[rescue] LCD monitor diagnosis

Don Y dgy at DakotaCom.Net
Thu Apr 27 12:23:28 CDT 2006

Phil Stracchino wrote:
> For that matter, I've long thought it's time we had cars with ACCURATE
> fuel guages.  And it's easy to do:  Instead of mounting the tank on dumb
> bolts with a float and sender in the tank, chuck the sender and hang the
> tank on four loadcells.  Monitor the output from the load cells, say,

Yeah, but I think that would be a tricky mount.  The load cells
want to see their "loads" in specific orientations, etc.  I'm
not sure you could "measure" the tilt in order to be able to
accurately compensate for it.  E.g., even a small tank is
120+ pounds of fuel.  And you would need to be accurate to
within 4 or 5 oz (to get 1 mi at 25 MPG resolution).

> twice a second.  Average the results, correct for tilt of the vehicle,
> keep a 60-second buffer, and have the guage display a rolling average of
> that 60-second buffer.  If any cell reads differently from the other
> three by more than twice the expected margin or error for, say, twenty
> consecutive readings, drop it from the pool and flag a warning.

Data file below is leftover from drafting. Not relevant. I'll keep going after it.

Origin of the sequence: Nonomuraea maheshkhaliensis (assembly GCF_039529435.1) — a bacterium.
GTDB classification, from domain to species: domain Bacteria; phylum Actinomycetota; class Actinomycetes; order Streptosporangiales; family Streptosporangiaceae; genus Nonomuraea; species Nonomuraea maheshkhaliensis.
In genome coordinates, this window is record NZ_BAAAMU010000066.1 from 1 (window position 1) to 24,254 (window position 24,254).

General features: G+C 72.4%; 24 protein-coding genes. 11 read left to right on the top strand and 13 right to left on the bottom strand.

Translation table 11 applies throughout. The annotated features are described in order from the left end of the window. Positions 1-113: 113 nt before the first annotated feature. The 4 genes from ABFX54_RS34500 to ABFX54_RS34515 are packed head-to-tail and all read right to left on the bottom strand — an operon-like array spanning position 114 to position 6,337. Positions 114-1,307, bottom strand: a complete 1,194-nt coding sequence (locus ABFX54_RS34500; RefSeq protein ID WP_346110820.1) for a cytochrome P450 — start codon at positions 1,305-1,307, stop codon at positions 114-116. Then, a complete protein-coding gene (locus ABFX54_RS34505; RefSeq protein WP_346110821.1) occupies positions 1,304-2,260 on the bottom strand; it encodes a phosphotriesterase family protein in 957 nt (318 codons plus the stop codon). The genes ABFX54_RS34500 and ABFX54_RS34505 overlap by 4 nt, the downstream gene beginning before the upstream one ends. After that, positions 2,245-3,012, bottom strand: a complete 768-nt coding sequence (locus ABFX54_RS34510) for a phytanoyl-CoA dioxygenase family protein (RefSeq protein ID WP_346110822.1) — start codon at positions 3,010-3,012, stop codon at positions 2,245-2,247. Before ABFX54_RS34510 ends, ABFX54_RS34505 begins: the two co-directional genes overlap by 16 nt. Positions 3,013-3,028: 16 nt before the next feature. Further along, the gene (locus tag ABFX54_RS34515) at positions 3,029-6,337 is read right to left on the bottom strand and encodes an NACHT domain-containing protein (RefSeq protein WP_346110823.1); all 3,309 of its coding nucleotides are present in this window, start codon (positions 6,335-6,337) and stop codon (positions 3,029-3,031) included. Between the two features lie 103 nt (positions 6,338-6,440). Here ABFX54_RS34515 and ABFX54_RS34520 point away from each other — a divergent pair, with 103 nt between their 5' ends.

> This ought to be able to keep track of how much fuel is in the tank to
> plus or minus a few ounces of fuel, not plus or minus two or three
> gallons (which seems to be the best the current eighty-year-old guage
> technology is capable of).

I cringe to think what my gas gauge's concept of reality might be.
It is incredibly nonlinear (aren;t they all?).  And, I never know
where bottom will be.  So, I use my odometer as a gas gauge.
<shrug>  For the little driving that I do, it works good enough
(and an empty fuel container in the trunk in case I need to
hoof it to a nearby gas station!  :> )

> As an added bonus, you could even track how much fuel the loadcells say
> you have against how fast the engine computer says you're using it.  If
> the fuel level in the tank is going down faster than you know you're
> using fuel, issue a fuel-leak warning.

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